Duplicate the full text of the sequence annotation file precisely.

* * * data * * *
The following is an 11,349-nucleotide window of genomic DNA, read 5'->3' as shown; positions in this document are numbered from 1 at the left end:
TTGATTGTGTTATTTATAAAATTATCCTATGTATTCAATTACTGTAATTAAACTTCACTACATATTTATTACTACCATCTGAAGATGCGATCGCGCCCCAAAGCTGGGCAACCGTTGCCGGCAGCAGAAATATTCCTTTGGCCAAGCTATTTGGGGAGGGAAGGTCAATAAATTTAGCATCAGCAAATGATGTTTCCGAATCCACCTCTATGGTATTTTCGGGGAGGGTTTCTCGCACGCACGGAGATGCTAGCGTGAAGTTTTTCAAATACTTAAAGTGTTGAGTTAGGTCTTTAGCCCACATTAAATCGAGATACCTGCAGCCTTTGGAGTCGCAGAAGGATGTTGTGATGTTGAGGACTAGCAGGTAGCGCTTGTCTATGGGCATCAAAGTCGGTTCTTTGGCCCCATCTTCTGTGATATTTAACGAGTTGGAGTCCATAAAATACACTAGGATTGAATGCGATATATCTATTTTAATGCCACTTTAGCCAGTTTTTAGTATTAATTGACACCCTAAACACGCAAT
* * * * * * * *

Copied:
The following is an 11,349-nucleotide window of genomic DNA, read 5'->3' as shown; positions in this document are numbered from 1 at the left end:
TTGATTGTGTTATTTATAAAATTATCCTATGTATTCAATTACTGTAATTAAACTTCACTACATATTTATTACTACCATCTGAAGATGCGATCGCGCCCCAAAGCTGGGCAACCGTTGCCGGCAGCAGAAATATTCCTTTGGCCAAGCTATTTGGGGAGGGAAGGTCAATAAATTTAGCATCAGCAAATGATGTTTCCGAATCCACCTCTATGGTATTTTCGGGGAGGGTTTCTCGCACGCACGGAGATGCTAGCGTGAAGTTTTTCAAATACTTAAAGTGTTGAGTTAGGTCTTTAGCCCACATTAAATCGAGATACCTGCAGCCTTTGGAGTCGCAGAAGGATGTTGTGATGTTGAGGACTAGCAGGTAGCGCTTGTCTATGGGCATCAAAGTCGGTTCTTTGGCCCCATCTTCTGTGATATTTAACGAGTTGGAGTCCATAAAATACACTAGGATTGAATGCGATATATCTATTTTAATGCCACTTTAGCCAGTTTTTAGTATTAATTGACACCCTAAACACGCAAT